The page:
Politic-A-Thon: A Royal Affair Review

Thought I’d do something a little bit different in this part of the Politic-A-Thon and go with a film looking at the older political struggles in a country and to that end I’ve chosen A Royal Affair. Now on the surface, A Royal Affair looks like a stuffy costume drama but when you watch it, you see a deeply political thriller based in the 18th Century Danish court and all of this works incredibly well in the film.
As I said, the plot of the film is deeply political in that it concerns the political reforms of King Christian VII, due to the influence of his physician Johann Struensee. However, this is actually more of a side-plot in the film with more of a focus being on the affair between Struensee and Queen Caroline. These two elements shouldn’t really work together but they do when you see how much one influences the other. This mainly comes through at the end with the affair leading to Struensee getting arrested and executed while the Queen is deported (which isn’t a spoiler by the way, it actually happened). Another element of the political side is the reforms introduced by Stuensee which include the abolition of censorship, abolition of torture, everyone being able to go to university, setting up orphanages and setting up inoculations against small pox. All of these ideas are excellent and showed just how modern Denmark was getting but the influence of the conservatives who wanted to maintain power leads to these ideas being corrupted in the minds of the people and the ultimate reversion of the laws. These elements from 18th Century Politics are still very much relevant today, especially a line of dialogue in which Stuensee says whether he is crazier than the person who believes the creationist story. You could very much take all these elements, set it in modern day America and you’d get the exact same film.

The main reason why the film works so well is due to a mix of the brilliant writing and the excellent performances. The standouts are easily Mads Mikkelsen and Alicia Vikander. Both of them have excellent chemistry with each other so you can buy the romance between the two and individually, they are also excellent. Mikkelsen really nails the conflict over how to get his ideas implemented into law and his influence over the King conflicting with his love for the Queen. He also nails the frustration over how badly things are going in regards to the laws, so much so that he has to reintroduce censorship. Vikander meanwhile nails the isolation felt by the character after having to learn a new language to go to court (by the way, Vikander didn’t know how to speak Dutch before the film, lending a greater believability to the character) and her disgust over how the King treats her, despite clearly being more intelligent and enlightened than him. She also does a good job in nailing the love and fear felt as a result of the affair, and it doesn’t help that Vikander is so beautiful that you understand why so many men would fall for her. Mikkel Boe Folsgaard also does a great job as Christian, showing just how much of a egotistical, self-centred, arrogant jerk, but you can also see that he does have some form of mental illness affecting his actions. This really comes to show during the scenes between Folsgaa  and Vikander where they clearly can’t stand each other but have to be together to maintain the state and it’s in these scenes that you see just how much of a jerk the King is. The other cast members all do excellent jobs but they pale in comparison to how excellent Mikkelsen and Vikander are.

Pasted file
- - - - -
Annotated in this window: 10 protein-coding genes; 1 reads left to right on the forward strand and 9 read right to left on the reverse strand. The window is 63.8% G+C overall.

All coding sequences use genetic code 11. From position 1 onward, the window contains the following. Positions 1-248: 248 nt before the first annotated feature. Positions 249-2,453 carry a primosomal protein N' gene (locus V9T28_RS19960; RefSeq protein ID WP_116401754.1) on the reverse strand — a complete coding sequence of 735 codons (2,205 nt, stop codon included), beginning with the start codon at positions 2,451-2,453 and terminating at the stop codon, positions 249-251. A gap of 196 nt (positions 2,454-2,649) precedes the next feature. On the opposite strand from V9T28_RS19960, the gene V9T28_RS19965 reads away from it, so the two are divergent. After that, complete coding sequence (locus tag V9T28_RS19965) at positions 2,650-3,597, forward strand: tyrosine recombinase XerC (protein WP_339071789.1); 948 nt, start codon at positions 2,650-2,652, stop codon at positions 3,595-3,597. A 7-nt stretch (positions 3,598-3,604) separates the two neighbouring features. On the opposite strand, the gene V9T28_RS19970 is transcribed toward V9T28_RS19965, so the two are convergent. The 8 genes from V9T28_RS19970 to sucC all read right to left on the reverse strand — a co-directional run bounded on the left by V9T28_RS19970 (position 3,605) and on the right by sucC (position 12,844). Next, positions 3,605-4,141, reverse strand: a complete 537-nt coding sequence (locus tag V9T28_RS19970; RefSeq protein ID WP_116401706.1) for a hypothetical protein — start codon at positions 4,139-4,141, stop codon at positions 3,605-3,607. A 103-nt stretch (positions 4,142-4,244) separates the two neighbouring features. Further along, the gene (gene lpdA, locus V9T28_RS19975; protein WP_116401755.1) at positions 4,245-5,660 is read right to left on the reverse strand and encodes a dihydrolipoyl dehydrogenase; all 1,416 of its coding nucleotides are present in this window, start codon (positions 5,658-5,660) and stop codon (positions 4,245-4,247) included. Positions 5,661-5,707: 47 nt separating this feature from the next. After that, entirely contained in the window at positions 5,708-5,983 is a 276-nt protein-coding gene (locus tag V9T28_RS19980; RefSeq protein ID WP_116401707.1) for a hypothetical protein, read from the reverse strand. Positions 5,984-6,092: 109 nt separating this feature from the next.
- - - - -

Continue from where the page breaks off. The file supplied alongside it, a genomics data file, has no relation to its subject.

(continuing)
The technical aspects of the film are also excellent. The design of the sets and costumes are excellent, the direction by Nikolaj Arcel and the cinematography by Rasmus Videbæk are excellent and the music really fits the mood of the film. These elements though are not as important in the long run in comparison due to the excellence of the performance overshadowing these elements.

Overall, this film is excellent. The way in which it subverts expectations by disguising one of the most subversively political films in recent years as a stuffy costume drama is an excellent decision but the real reason to watch this film is for the excellent performances by Mads Mikkelsen and Alicia Vikander, who give some of the best performances from 2012 and fully deserved the Kermode Awards they received.

My Rating: 5/5

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